Lisa Oppenheim, ‘Heliograms, 8 July 1876/ 11 July’, 2013, toned photographs, exposed with sunlight, framed with museum glass, 12.2 x 12.9 inches, 5 photographs, installation variable. Image courtesy Devi Art Foundation.

Lisa Oppenheim, ‘Heliograms, 8 July 1876/ 11 July’, 2013, toned photographs exposed with sunlight, framed with museum glass, 12.2 x 12.9 inches, 5 photographs, installation variable. Image courtesy Devi Art Foundation.

Diaspora: identity and influence

The press release mentions the diversity of representations of the black sun from various cultural perspectives, referring to the symbol’s nature as “diasporic, which lends weight to the idea that, like symbols, each of us, wherever we find ourselves, are similarly displaced and fluid.”

Zarina Hashmi’s work is symbolic, in one way or another, of her wayfaring life. In an article from ARTINFO, Hashmi says:

We are supposed to travel – that is how we work. This whole idea of being so attached to one place (…) I can talk about home and I can talk about my hometown, but would I want to go and live there? No, because I carry it with me.

Zarina Hashmi, ‘City I – IX’, 2003, print, 7.5 x 5.5 inches. Image courtesy Devi Art Foundation.

Zarina Hashmi, ‘City I – IX’, 2003, print, 7.5 x 5.5 inches. Image courtesy Devi Art Foundation.

The idea of diaspora is also evocative of rich cross-cultural influences and inspiration from myriad sources. Curator Shezad Dawood told the daily Indian Express that he wanted to expand the concept of the diaspora beyond its conventional definition of colonialism in this exhibition.

I wanted to show how artists are constantly inspired by ideas and influences when they live in different countries.

Matti Braun, ‘R.T./S.R./V.S.’, 2003-12, wood, foil, water, dimensions variable. Courtesy BQ, Berlin and Esther Schipper, Berlin. Image courtesy Devi Art Foundation.

Matti Braun, ‘R.T./S.R./V.S.’, 2003-12, wood, foil, water, dimensions variable. Courtesy BQ, Berlin and Esther Schipper, Berlin. Image courtesy Devi Art Foundation.

This idea finds expression in the installation by German artist Matti Braun titled R.T./S.R./V.S., which recreates the opening scene of The Alien, an unrealised film by Bengali filmmaker Satyajit Ray. The script of this film is said to have inspired Steven Spielberg’s 1982 film E.T.

The Otolith Group, ‘Otolith III’, 2009, film still. Image courtesy the artists.

The Otolith Group, ‘Otolith III’, 2009, film still. Image courtesy the artists.

London-based The Otolith Group’s 48-minute film Otolith III also takes the screenplay of The Alien as a point of departure. In their version, the characters try to take control of artistic production and the artistic process that determines their existence as images.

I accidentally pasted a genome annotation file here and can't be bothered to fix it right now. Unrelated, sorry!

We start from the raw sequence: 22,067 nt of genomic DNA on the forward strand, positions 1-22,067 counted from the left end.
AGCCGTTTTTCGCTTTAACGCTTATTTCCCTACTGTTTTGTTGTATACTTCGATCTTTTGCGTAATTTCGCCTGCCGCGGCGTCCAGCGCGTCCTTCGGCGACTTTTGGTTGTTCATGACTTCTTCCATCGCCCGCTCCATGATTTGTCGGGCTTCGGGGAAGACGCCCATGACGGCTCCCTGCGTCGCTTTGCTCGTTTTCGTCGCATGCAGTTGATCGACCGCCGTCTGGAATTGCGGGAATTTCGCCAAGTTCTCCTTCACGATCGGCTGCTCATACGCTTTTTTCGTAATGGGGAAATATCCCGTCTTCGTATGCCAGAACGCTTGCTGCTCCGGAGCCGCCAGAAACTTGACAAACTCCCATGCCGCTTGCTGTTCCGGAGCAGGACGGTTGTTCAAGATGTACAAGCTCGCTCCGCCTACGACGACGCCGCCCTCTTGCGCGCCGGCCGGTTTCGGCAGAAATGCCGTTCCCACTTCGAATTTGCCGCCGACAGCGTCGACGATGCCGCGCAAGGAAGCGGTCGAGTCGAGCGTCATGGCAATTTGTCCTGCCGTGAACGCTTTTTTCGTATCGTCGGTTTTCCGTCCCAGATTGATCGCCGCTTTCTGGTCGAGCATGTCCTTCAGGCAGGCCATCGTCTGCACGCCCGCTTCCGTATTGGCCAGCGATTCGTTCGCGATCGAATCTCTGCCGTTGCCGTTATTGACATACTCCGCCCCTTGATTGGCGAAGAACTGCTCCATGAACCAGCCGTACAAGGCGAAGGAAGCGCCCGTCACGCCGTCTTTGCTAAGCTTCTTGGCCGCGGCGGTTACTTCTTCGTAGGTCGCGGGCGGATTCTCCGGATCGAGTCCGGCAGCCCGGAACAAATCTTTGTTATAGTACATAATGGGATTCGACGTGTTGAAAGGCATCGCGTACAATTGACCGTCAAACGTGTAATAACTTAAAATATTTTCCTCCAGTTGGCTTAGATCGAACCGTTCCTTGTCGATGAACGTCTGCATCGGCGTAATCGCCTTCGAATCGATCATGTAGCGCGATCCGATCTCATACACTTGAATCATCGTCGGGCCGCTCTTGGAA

Heterotopia: multiple possibilities

The final word in the title of the exhibition, ‘heterotopia’, is a term used by the French philosopher Michel Foucault and refers to the co-existence of multiple possibilities, discourses and universes that are interlinked and presented together.

Alexandre Singh, ‘Assembly Instructions (IKEA)’, 2008, 37 framed inkjet ultrachrome archival prints and dotted pencil lines, dimensions variable. Image courtesy Devi Art Foundation.

Alexandre Singh, ‘Assembly Instructions (IKEA)’, 2008, 37 framed inkjet ultrachrome archival prints and dotted pencil lines, dimensions variable. Image courtesy Devi Art Foundation.

Alexandre Singh’s Assembly Instructions (IKEA) utilises a collection of photocopies from diverse sources linked together as visual diagrams to create an entirely new context. It was inspired by the artist’s many visits to Ikea stores, all uncannily similar yet always in flux. In an interview with Italy’s Mousse Magazine, Singh referred to these diagrams as “tangential logic”:

I meander through ideas and suppositions that digress quickly from their departure point; sometimes they meet back up with a previously discarded sequence of ideas and flow off in another direction. Sometimes they just run into dead ends. I guess I could also call them academic daydreams.

The idea of heterotopia gives an insight not only into the diversity of the exhibition, but also the curatorial framework behind it.

Kriti Bajaj

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Related Topics: events in Delhi, picture feast, artists as curators